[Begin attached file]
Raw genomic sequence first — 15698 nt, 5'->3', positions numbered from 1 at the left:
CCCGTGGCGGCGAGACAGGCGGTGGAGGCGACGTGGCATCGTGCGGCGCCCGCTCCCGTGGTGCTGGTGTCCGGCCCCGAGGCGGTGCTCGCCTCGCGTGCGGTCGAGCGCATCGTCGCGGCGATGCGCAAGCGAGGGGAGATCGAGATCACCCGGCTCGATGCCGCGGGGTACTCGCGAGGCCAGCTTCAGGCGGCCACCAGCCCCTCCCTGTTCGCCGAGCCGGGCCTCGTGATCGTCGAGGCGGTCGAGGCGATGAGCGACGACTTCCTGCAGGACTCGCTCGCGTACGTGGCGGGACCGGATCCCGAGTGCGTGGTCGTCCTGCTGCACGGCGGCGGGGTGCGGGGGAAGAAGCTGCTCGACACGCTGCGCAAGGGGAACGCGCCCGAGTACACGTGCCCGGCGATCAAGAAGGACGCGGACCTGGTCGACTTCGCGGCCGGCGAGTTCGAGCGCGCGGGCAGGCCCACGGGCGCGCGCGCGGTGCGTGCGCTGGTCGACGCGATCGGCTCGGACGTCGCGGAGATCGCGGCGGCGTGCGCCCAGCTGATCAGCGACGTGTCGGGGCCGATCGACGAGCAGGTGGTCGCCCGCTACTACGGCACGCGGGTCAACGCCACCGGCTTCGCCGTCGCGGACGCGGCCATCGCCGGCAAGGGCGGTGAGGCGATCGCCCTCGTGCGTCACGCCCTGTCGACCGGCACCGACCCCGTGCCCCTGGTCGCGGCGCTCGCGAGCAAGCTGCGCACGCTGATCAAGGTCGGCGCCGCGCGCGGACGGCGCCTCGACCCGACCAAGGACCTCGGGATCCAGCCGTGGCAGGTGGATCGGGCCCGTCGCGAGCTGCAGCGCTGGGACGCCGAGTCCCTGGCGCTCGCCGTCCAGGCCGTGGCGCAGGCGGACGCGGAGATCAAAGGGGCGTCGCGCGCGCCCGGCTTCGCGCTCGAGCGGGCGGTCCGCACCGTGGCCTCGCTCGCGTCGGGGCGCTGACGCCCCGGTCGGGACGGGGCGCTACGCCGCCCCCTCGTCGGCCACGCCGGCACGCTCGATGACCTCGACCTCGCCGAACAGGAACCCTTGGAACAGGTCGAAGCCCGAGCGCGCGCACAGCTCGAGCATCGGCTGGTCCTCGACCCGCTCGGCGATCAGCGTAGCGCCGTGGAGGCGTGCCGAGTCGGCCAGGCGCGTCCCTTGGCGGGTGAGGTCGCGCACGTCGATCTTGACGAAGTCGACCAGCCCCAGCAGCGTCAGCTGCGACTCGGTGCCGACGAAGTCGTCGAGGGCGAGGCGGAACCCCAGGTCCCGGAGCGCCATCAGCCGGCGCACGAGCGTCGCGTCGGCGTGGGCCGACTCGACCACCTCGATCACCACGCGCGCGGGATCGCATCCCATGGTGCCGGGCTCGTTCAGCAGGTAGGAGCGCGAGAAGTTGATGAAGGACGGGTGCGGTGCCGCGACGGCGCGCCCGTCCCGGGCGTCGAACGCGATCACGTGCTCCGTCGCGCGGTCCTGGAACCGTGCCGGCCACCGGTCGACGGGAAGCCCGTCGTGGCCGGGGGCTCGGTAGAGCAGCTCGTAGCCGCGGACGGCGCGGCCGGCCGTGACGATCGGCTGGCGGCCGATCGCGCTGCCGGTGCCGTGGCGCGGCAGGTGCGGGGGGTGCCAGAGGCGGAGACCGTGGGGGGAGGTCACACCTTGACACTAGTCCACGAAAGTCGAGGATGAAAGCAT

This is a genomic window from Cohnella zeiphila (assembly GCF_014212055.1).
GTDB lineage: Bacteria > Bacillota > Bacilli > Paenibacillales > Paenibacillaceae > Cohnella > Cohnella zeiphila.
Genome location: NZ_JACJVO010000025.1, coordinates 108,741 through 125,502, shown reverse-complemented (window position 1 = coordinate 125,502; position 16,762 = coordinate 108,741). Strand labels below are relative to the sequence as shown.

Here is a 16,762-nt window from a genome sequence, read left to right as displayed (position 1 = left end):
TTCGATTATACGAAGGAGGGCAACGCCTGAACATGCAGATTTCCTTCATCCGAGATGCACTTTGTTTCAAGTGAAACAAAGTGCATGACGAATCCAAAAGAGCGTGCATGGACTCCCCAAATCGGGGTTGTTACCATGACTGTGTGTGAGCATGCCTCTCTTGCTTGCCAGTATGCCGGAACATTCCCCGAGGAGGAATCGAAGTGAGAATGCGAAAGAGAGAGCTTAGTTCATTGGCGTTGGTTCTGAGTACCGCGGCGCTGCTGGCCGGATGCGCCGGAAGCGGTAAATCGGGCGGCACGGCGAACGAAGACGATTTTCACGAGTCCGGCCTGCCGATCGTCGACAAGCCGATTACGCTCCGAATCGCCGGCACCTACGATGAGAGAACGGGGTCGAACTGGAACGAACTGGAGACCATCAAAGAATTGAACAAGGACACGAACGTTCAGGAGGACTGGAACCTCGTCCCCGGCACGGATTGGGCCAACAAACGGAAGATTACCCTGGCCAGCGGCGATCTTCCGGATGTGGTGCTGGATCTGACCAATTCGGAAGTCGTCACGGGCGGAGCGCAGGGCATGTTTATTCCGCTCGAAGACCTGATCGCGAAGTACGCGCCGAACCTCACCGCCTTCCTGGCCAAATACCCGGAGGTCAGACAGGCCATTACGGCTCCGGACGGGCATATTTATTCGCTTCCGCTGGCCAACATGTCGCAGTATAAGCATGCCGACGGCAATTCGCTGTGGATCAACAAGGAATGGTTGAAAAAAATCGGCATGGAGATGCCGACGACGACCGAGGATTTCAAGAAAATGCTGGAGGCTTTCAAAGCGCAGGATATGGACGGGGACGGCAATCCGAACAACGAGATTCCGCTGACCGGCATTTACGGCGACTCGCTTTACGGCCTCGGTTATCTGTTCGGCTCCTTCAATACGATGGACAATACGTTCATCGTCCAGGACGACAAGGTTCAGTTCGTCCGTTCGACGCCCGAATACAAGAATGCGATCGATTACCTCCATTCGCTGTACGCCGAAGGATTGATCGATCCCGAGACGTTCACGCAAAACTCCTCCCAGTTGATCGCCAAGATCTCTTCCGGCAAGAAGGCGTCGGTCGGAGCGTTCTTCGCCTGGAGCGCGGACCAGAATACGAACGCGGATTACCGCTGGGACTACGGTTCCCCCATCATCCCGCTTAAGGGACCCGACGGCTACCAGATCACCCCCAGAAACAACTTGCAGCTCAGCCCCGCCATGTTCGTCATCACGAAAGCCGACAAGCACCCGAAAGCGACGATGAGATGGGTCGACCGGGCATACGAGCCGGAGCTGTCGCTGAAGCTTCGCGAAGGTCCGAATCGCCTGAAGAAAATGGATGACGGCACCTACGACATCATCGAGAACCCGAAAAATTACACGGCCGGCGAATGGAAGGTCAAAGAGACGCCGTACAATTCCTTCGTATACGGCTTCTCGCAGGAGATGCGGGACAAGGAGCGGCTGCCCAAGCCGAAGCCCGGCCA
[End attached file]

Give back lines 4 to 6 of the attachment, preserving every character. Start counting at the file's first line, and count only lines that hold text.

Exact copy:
GTDB lineage: Bacteria > Bacillota > Bacilli > Paenibacillales > Paenibacillaceae > Cohnella > Cohnella zeiphila.
Genome location: NZ_JACJVO010000025.1, coordinates 108,741 through 125,502, shown reverse-complemented (window position 1 = coordinate 125,502; position 16,762 = coordinate 108,741). Strand labels below are relative to the sequence as shown.

Here is a 16,762-nt window from a genome sequence, read left to right as displayed (position 1 = left end):